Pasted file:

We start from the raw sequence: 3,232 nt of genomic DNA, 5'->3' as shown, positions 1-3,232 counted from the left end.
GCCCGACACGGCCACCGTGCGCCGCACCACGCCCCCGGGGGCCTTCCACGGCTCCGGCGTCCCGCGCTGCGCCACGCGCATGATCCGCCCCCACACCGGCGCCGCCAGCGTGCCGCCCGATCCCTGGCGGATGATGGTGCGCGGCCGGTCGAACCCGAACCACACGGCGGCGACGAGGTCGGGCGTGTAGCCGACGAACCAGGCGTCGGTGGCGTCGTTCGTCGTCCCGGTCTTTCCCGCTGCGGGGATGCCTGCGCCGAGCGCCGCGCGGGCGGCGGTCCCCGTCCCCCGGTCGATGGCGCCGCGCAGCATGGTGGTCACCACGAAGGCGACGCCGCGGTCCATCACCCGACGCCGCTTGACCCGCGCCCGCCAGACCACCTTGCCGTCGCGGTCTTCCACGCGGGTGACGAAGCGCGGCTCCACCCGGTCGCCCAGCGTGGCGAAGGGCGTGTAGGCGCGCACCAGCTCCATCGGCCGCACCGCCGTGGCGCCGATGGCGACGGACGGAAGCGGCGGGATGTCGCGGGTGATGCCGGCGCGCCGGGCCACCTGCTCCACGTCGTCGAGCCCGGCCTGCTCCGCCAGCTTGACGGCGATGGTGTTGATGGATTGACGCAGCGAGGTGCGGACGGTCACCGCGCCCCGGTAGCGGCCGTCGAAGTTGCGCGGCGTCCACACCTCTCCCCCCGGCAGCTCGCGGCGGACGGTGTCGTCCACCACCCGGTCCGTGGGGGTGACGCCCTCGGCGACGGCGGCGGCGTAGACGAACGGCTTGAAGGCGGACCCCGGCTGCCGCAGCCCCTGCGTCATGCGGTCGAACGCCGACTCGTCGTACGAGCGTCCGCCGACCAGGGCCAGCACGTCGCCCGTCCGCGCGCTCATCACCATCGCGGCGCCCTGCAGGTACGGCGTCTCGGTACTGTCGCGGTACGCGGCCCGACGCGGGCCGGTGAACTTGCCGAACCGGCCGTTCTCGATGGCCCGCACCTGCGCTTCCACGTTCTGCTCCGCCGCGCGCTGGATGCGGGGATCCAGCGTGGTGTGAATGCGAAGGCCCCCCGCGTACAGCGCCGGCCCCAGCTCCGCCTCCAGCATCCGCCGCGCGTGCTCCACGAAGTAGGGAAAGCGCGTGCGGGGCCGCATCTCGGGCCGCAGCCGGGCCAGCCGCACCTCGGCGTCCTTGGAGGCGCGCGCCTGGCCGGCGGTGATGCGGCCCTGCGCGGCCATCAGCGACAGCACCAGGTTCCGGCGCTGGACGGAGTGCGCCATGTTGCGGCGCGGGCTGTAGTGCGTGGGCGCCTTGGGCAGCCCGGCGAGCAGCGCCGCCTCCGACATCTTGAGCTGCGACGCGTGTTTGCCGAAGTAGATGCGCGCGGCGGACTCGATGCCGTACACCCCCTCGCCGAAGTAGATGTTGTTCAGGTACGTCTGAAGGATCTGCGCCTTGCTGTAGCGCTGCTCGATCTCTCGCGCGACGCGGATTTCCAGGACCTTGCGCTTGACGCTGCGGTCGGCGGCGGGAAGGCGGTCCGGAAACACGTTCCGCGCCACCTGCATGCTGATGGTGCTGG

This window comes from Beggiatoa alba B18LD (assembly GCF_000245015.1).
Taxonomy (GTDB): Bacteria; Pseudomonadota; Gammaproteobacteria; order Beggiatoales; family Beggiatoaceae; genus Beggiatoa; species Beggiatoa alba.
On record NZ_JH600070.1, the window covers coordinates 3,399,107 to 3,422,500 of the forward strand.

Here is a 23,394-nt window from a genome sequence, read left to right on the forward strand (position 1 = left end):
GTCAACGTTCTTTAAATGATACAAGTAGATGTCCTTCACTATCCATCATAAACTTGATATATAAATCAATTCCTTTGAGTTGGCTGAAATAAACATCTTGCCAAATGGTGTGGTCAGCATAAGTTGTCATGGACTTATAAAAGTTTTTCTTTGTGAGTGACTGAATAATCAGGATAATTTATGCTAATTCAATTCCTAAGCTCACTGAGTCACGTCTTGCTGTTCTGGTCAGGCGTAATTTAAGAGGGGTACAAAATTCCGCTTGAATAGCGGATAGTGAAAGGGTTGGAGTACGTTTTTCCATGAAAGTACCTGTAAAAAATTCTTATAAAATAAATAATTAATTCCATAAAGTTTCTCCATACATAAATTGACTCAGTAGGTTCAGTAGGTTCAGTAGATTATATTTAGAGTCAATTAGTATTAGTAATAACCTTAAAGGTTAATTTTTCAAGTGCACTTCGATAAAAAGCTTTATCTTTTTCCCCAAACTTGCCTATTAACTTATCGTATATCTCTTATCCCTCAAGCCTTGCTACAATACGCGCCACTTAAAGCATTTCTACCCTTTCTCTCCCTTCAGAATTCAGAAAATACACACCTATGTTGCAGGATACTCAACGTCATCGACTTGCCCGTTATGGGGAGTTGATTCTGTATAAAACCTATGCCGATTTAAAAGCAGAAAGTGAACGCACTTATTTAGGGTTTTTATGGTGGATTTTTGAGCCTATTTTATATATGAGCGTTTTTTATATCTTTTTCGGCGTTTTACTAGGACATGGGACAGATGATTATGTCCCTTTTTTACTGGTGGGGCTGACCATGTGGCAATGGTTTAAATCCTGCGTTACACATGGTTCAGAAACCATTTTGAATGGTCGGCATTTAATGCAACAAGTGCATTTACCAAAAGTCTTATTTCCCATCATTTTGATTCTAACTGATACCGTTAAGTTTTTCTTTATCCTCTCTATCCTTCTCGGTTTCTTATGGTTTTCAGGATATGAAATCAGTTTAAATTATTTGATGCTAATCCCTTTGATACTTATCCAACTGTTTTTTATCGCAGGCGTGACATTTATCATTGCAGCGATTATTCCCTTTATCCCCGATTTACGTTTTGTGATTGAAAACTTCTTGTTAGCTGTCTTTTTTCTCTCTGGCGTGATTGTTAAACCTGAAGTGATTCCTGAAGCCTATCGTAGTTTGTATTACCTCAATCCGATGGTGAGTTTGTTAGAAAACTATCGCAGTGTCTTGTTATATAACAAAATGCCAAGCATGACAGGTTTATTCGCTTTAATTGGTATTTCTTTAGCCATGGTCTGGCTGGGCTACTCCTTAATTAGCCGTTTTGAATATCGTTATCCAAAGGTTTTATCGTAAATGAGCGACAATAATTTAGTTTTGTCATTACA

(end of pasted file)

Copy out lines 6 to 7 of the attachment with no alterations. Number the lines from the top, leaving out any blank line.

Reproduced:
Here is a 23,394-nt window from a genome sequence, read left to right on the forward strand (position 1 = left end):
GTCAACGTTCTTTAAATGATACAAGTAGATGTCCTTCACTATCCATCATAAACTTGATATATAAATCAATTCCTTTGAGTTGGCTGAAATAAACATCTTGCCAAATGGTGTGGTCAGCATAAGTTGTCATGGACTTATAAAAGTTTTTCTTTGTGAGTGACTGAATAATCAGGATAATTTATGCTAATTCAATTCCTAAGCTCACTGAGTCACGTCTTGCTGTTCTGGTCAGGCGTAATTTAAGAGGGGTACAAAATTCCGCTTGAATAGCGGATAGTGAAAGGGTTGGAGTACGTTTTTCCATGAAAGTACCTGTAAAAAATTCTTATAAAATAAATAATTAATTCCATAAAGTTTCTCCATACATAAATTGACTCAGTAGGTTCAGTAGGTTCAGTAGATTATATTTAGAGTCAATTAGTATTAGTAATAACCTTAAAGGTTAATTTTTCAAGTGCACTTCGATAAAAAGCTTTATCTTTTTCCCCAAACTTGCCTATTAACTTATCGTATATCTCTTATCCCTCAAGCCTTGCTACAATACGCGCCACTTAAAGCATTTCTACCCTTTCTCTCCCTTCAGAATTCAGAAAATACACACCTATGTTGCAGGATACTCAACGTCATCGACTTGCCCGTTATGGGGAGTTGATTCTGTATAAAACCTATGCCGATTTAAAAGCAGAAAGTGAACGCACTTATTTAGGGTTTTTATGGTGGATTTTTGAGCCTATTTTATATATGAGCGTTTTTTATATCTTTTTCGGCGTTTTACTAGGACATGGGACAGATGATTATGTCCCTTTTTTACTGGTGGGGCTGACCATGTGGCAATGGTTTAAATCCTGCGTTACACATGGTTCAGAAACCATTTTGAATGGTCGGCATTTAATGCAACAAGTGCATTTACCAAAAGTCTTATTTCCCATCATTTTGATTCTAACTGATACCGTTAAGTTTTTCTTTATCCTCTCTATCCTTCTCGGTTTCTTATGGTTTTCAGGATATGAAATCAGTTTAAATTATTTGATGCTAATCCCTTTGATACTTATCCAACTGTTTTTTATCGCAGGCGTGACATTTATCATTGCAGCGATTATTCCCTTTATCCCCGATTTACGTTTTGTGATTGAAAACTTCTTGTTAGCTGTCTTTTTTCTCTCTGGCGTGATTGTTAAACCTGAAGTGATTCCTGAAGCCTATCGTAGTTTGTATTACCTCAATCCGATGGTGAGTTTGTTAGAAAACTATCGCAGTGTCTTGTTATATAACAAAATGCCAAGCATGACAGGTTTATTCGCTTTAATTGGTATTTCTTTAGCCATGGTCTGGCTGGGCTACTCCTTAATTAGCCGTTTTGAATATCGTTATCCAAAGGTTTTATCGTAAATGAGCGACAATAATTTAGTTTTGTCATTACA